What I learned working and climbing at 4 different gyms

I worked as a setter and desk staff at two different gyms and climbed at two others, all within the span of 3 years, which I felt gave me a really good basis to compare aspects of the gyms. Here’s what I learned about setting: 

  • Grades matter very, very little. They are subjective and mostly rough guides to help you loosely estimate difficulty. Don't place significance on them. Half the time, us setters are flip flopping between two grades and pick one without much thought. 


  • Dont grade compare climbs on different terrains (slab vs overhang) It doesn't work. 


  • Each gym has an endemic setting style that affects your climbing style. Only climbing at one gym will subconsciously alter your style. Recognizing this is crucial to having self awareness as a climber. Climb at multiple gyms if possible. 


  • Note: larger/ more commercial gyms with many setters can offer more variety IF the head setter allows their routesetters to express their creativity. A suffocating headsetter can ruin a gym. (I have not worked with a headsetter like this, but I have heard horror stories)


  • A good head setter will work WITH setters to tweak their routes to make them more customer friendly. (I havent experienced this kind of poor leadership at any of the gyms I worked at but a close friend of mine did and he quit shortly after. He found it to be very frustrating)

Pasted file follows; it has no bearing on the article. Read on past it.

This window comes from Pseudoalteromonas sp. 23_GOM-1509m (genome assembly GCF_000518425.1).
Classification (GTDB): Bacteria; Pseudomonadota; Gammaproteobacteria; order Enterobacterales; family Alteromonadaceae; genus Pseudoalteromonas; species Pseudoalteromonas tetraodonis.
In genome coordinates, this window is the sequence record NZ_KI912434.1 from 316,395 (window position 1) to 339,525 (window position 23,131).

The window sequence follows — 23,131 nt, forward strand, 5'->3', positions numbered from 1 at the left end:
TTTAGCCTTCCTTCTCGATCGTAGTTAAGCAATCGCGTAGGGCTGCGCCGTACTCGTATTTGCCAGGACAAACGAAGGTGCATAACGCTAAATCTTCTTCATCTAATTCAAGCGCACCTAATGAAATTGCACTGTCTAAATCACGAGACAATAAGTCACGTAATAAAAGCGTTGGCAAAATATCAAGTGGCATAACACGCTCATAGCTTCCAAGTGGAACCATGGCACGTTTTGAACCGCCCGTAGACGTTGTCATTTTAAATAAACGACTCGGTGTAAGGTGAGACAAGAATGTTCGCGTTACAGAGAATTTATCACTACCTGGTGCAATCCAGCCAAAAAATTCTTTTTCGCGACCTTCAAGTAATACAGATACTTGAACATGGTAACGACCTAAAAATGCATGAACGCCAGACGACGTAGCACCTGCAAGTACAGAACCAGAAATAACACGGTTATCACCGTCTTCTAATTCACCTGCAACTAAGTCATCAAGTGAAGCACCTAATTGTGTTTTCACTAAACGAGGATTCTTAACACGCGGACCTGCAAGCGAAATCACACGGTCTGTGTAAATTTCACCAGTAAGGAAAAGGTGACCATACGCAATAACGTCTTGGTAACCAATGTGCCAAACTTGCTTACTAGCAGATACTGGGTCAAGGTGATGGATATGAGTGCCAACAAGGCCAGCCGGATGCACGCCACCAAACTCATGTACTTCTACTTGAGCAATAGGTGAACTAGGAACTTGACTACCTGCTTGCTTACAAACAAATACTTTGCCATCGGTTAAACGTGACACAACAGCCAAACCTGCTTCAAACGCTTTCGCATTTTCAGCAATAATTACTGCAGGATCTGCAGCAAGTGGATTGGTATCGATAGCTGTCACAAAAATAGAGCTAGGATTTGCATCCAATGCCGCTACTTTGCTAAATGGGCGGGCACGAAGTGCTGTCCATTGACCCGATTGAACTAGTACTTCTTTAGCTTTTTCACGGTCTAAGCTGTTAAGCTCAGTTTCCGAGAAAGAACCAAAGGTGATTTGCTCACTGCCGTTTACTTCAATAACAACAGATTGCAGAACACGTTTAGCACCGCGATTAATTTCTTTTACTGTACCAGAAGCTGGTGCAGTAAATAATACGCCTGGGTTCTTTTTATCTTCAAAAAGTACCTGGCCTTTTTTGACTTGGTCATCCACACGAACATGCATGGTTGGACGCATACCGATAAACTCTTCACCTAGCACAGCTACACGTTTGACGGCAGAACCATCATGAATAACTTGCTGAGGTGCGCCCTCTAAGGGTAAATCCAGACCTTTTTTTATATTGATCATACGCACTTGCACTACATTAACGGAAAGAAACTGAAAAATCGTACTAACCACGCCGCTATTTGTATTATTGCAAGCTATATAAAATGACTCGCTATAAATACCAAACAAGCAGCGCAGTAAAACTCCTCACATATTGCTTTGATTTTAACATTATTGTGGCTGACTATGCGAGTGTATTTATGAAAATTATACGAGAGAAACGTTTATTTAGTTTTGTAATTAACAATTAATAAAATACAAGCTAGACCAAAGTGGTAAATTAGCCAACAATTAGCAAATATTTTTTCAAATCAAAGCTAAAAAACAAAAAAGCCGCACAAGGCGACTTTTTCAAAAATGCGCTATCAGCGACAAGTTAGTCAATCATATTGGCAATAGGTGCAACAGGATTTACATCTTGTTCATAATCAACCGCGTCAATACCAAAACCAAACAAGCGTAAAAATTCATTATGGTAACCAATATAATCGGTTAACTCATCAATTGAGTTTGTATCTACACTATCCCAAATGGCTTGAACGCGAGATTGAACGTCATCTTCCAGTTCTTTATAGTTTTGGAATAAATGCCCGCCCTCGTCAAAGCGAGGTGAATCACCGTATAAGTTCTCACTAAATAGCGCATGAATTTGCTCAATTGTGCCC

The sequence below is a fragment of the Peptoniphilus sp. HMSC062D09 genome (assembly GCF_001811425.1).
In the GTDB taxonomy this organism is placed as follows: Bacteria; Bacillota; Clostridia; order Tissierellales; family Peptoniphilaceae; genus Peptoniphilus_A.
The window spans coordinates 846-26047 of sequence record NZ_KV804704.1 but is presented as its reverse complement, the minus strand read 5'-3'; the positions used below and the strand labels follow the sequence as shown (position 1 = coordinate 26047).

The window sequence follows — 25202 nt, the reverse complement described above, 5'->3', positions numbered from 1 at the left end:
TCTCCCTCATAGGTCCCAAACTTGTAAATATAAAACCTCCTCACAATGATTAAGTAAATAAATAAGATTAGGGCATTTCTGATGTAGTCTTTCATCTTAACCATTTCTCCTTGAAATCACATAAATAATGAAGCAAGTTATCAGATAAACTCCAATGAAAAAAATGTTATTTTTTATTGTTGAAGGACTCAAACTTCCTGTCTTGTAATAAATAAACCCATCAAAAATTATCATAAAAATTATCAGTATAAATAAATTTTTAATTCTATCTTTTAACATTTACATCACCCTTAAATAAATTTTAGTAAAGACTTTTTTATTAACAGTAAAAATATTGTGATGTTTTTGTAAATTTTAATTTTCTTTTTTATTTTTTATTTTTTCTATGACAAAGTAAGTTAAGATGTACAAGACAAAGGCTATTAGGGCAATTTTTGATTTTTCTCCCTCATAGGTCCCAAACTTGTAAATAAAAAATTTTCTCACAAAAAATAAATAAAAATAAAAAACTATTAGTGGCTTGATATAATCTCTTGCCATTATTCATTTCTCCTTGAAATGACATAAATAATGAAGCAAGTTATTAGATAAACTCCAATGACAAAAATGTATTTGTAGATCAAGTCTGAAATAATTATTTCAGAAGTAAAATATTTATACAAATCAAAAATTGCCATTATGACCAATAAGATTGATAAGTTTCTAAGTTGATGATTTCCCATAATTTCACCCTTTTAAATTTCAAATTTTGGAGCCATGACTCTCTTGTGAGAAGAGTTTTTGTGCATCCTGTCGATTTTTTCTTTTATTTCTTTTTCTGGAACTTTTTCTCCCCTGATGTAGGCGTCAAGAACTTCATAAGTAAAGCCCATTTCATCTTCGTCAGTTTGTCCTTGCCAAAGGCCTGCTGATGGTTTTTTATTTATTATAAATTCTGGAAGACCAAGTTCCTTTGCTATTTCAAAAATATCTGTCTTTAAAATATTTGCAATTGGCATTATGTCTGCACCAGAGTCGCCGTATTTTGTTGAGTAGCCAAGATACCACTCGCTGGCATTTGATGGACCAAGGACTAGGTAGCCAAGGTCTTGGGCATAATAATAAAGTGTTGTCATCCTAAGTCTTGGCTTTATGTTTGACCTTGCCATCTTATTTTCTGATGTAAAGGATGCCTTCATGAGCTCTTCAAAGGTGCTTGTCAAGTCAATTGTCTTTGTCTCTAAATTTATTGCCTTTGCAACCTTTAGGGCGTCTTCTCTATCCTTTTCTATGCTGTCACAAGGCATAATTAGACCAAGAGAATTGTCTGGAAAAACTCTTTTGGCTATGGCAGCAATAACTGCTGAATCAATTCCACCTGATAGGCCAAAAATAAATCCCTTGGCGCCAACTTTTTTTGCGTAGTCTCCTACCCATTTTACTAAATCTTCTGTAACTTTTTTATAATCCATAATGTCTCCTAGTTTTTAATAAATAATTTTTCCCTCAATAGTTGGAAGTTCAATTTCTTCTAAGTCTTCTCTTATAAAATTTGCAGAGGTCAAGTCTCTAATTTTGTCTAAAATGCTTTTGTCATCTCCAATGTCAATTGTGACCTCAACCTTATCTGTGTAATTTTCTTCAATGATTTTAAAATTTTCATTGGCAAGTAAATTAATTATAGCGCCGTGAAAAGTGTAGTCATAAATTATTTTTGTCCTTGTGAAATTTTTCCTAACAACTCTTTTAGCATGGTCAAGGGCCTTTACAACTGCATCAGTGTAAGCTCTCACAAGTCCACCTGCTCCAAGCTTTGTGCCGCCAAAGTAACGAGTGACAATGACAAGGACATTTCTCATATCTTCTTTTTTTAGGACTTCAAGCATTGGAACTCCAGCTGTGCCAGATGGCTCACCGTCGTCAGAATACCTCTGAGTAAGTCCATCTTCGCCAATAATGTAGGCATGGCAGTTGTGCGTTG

• A good head setter teaches and coaches their setters on how to set more effectively. A poor head setter changes problems without explanation. 


  • A good head setter forces their setters to think for themselves frequently. Delivering all of the answers to setters is coddling and doesnt produce independence. (Thanks to Nate J for this one!)


  • Ideally, customer friendliness decreases slightly as grades increase. Setters worry less about span, safety, and comfort as grades increase. Boulders inside become more and more realistic (to outdoors) as grades get higher. Thats not to say that v10’s are built to be actively dangerous, but rather that they may contain more moves that are tweaky, out of span, or uncomfortable than your average v5. 


  • Span is the most important in lower grades. Shorter climbers MUST learn to be more dynamic as they progress, because the outdoors doesn't follow span rules. V0-4 every single move should span from hand to foot, v4-6, there may be one or two dynamic moves, v6+, boulders may have very little regard for span, depending on the style and hold type


  • The easiest way to tweak the difficulty of an existing boulder is to rotate holds 5-10 degrees at a time. 


  • Directional holds are king if you want your boulder to have a “forced beta” (thanks nate!)


  • Conversely, if holds can be grabbed from multiple directions with similar positivity, your boulder may have “beta breaks” 


  • Forerunning is really fucking tough on the body


  • Its important to try to break your boulder during forerunning.


  • Measuring span is super important for customer friendliness. Most gyms have customers ranging from 4 feet to 6+ feet tall. Understanding how your climb will be climbed by climbers of different heights is crucial.